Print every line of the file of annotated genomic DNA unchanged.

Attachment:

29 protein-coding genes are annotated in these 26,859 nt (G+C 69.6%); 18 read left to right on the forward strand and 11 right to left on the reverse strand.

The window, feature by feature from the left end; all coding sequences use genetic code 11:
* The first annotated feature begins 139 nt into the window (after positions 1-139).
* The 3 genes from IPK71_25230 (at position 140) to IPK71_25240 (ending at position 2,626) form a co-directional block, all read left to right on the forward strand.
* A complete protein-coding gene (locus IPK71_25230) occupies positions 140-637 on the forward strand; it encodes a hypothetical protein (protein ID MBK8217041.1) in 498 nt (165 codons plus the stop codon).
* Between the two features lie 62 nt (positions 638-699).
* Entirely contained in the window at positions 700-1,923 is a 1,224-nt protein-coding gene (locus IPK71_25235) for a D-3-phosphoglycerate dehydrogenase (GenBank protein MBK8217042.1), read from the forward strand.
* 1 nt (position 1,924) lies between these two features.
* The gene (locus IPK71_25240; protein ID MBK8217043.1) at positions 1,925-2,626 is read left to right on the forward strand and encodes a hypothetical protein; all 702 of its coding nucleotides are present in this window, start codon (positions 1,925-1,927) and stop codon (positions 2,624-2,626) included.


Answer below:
29 protein-coding genes are annotated in these 26,859 nt (G+C 69.6%); 18 read left to right on the forward strand and 11 right to left on the reverse strand.

The window, feature by feature from the left end; all coding sequences use genetic code 11:
* The first annotated feature begins 139 nt into the window (after positions 1-139).
* The 3 genes from IPK71_25230 (at position 140) to IPK71_25240 (ending at position 2,626) form a co-directional block, all read left to right on the forward strand.
* A complete protein-coding gene (locus IPK71_25230) occupies positions 140-637 on the forward strand; it encodes a hypothetical protein (protein ID MBK8217041.1) in 498 nt (165 codons plus the stop codon).
* Between the two features lie 62 nt (positions 638-699).
* Entirely contained in the window at positions 700-1,923 is a 1,224-nt protein-coding gene (locus IPK71_25235) for a D-3-phosphoglycerate dehydrogenase (GenBank protein MBK8217042.1), read from the forward strand.
* 1 nt (position 1,924) lies between these two features.
* The gene (locus IPK71_25240; protein ID MBK8217043.1) at positions 1,925-2,626 is read left to right on the forward strand and encodes a hypothetical protein; all 702 of its coding nucleotides are present in this window, start codon (positions 1,925-1,927) and stop codon (positions 2,624-2,626) included.